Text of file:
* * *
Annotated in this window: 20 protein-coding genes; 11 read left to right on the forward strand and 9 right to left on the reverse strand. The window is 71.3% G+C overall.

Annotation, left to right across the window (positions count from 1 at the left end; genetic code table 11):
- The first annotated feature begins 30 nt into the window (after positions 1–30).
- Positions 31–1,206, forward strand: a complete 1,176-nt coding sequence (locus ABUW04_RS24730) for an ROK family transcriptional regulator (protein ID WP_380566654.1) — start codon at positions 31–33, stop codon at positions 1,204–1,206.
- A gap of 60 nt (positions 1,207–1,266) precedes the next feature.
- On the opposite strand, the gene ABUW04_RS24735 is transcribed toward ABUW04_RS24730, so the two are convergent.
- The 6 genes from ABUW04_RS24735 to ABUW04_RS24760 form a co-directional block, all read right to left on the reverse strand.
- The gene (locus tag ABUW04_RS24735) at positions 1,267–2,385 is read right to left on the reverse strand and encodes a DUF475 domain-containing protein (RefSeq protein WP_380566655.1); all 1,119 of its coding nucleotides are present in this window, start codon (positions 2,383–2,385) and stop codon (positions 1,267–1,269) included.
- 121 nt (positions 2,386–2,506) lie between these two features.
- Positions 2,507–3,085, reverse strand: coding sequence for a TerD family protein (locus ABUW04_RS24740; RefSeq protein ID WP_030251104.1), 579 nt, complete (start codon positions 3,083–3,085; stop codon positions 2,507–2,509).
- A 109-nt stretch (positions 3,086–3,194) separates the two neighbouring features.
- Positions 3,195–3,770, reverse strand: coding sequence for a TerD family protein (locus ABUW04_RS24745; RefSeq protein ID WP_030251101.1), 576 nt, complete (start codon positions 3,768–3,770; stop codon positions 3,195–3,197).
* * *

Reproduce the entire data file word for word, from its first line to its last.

Annotated in this window: 20 protein-coding genes; 11 read left to right on the forward strand and 9 right to left on the reverse strand. The window is 71.3% G+C overall.

Annotation, left to right across the window (positions count from 1 at the left end; genetic code table 11):
- The first annotated feature begins 30 nt into the window (after positions 1–30).
- Positions 31–1,206, forward strand: a complete 1,176-nt coding sequence (locus ABUW04_RS24730) for an ROK family transcriptional regulator (protein ID WP_380566654.1) — start codon at positions 31–33, stop codon at positions 1,204–1,206.
- A gap of 60 nt (positions 1,207–1,266) precedes the next feature.
- On the opposite strand, the gene ABUW04_RS24735 is transcribed toward ABUW04_RS24730, so the two are convergent.
- The 6 genes from ABUW04_RS24735 to ABUW04_RS24760 form a co-directional block, all read right to left on the reverse strand.
- The gene (locus tag ABUW04_RS24735) at positions 1,267–2,385 is read right to left on the reverse strand and encodes a DUF475 domain-containing protein (RefSeq protein WP_380566655.1); all 1,119 of its coding nucleotides are present in this window, start codon (positions 2,383–2,385) and stop codon (positions 1,267–1,269) included.
- 121 nt (positions 2,386–2,506) lie between these two features.
- Positions 2,507–3,085, reverse strand: coding sequence for a TerD family protein (locus ABUW04_RS24740; RefSeq protein ID WP_030251104.1), 579 nt, complete (start codon positions 3,083–3,085; stop codon positions 2,507–2,509).
- A 109-nt stretch (positions 3,086–3,194) separates the two neighbouring features.
- Positions 3,195–3,770, reverse strand: coding sequence for a TerD family protein (locus ABUW04_RS24745; RefSeq protein ID WP_030251101.1), 576 nt, complete (start codon positions 3,768–3,770; stop codon positions 3,195–3,197).